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The confusion within Disney storytelling dark rides – DePaoli on DeParks

by Jeff DePaoli

A lot of folks’ earliest memories of visiting a Disney Park are the traditional and iconic dark rides like the ones found in Fantasyland. They’ve been a staple of the Disney Parks since day one of Disneyland and are appropriate for guests of all ages to experience. On opening day, there was Peter Pan’s Flight, Snow White’s Adventures (later renamed), and Mr. Toad’s Wild Ride.

dark rides
Photos via Disney Parks Blog

Although these attractions are always delightful for the whole family, I’ve often been confused as to why the storytelling on most of them is so poor. After all, whenever you hear a behind-the-scenes story of a Disney attraction, the first thing that’s always said is, “It all starts with the story.” I wouldn’t disagree with that statement when it comes to a lot of the more adult rides, but for the dark rides geared toward children, it seems to all start with the songs.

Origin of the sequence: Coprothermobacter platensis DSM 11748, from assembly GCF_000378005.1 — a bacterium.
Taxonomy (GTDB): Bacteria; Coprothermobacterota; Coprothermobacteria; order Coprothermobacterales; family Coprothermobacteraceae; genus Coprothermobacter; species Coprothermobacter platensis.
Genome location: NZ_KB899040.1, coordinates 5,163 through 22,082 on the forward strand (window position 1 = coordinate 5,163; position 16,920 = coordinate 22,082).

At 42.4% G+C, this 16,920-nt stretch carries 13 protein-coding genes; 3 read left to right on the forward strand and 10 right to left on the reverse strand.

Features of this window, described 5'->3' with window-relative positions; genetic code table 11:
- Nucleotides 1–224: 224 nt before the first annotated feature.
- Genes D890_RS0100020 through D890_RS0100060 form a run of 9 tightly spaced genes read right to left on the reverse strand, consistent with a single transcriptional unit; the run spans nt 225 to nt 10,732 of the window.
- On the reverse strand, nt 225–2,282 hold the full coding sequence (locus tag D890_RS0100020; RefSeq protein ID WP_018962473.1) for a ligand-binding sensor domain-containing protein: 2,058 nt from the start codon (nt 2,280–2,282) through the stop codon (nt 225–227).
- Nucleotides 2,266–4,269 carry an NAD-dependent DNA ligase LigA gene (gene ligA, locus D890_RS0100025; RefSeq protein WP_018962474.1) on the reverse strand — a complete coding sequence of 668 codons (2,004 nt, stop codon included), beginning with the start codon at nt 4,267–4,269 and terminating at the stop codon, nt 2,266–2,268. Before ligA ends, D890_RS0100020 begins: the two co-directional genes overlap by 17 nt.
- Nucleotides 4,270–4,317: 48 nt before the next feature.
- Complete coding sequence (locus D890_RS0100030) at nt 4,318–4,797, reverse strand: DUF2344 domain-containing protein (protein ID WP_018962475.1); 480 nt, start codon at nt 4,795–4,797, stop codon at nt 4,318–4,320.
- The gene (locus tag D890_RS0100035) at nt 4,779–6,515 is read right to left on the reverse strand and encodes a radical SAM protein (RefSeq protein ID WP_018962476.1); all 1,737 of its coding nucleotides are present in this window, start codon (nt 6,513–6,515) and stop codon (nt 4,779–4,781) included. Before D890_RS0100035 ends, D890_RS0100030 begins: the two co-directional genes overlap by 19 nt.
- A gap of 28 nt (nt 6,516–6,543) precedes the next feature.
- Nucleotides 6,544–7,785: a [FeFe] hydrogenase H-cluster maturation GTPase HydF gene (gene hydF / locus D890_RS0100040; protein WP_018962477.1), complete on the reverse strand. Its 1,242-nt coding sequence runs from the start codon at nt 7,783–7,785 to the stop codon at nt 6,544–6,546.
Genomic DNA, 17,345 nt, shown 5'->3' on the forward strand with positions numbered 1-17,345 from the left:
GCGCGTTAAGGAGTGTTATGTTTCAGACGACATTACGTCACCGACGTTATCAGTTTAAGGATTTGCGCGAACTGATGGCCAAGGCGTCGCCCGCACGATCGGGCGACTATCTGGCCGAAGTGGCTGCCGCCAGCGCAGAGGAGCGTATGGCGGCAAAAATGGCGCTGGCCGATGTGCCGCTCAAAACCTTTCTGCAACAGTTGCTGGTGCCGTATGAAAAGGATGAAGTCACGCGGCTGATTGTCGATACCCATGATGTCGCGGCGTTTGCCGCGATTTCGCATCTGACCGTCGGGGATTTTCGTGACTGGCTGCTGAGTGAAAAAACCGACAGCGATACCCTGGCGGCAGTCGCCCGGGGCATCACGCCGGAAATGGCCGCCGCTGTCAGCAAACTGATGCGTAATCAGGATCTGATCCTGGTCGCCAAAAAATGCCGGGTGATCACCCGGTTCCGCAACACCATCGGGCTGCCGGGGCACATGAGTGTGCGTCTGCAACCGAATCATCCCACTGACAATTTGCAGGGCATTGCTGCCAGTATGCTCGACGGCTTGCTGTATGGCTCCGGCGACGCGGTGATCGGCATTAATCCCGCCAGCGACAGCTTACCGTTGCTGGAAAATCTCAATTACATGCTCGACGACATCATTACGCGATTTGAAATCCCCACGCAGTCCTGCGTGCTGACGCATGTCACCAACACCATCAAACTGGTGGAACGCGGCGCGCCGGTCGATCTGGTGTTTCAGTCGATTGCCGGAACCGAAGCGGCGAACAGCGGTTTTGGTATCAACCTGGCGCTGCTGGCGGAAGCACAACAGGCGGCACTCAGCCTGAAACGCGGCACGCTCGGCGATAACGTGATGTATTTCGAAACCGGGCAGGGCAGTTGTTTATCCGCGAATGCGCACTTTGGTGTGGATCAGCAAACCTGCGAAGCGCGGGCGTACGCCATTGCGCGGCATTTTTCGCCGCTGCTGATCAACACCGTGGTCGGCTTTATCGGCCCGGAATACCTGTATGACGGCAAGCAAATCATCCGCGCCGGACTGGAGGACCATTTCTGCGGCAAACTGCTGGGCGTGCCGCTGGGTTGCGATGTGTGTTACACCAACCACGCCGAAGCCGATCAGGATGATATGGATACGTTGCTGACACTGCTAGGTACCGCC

When you look back at those previously-mentioned original rides at Disneyland, I get it. This was a whole new medium of entertainment, so perhaps they didn’t have the knack yet of telling a story through a ride.

Let’s look at Snow White’s Adventures for a moment. Originally, the character of Snow White was never seen throughout the ride, as the experience was supposed to be as if the guest was viewing the attraction through Snow White’s eyes – essentially, you were Snow White. I like that concept, but it apparently went over the heads of guests, who wanted to see the titular character.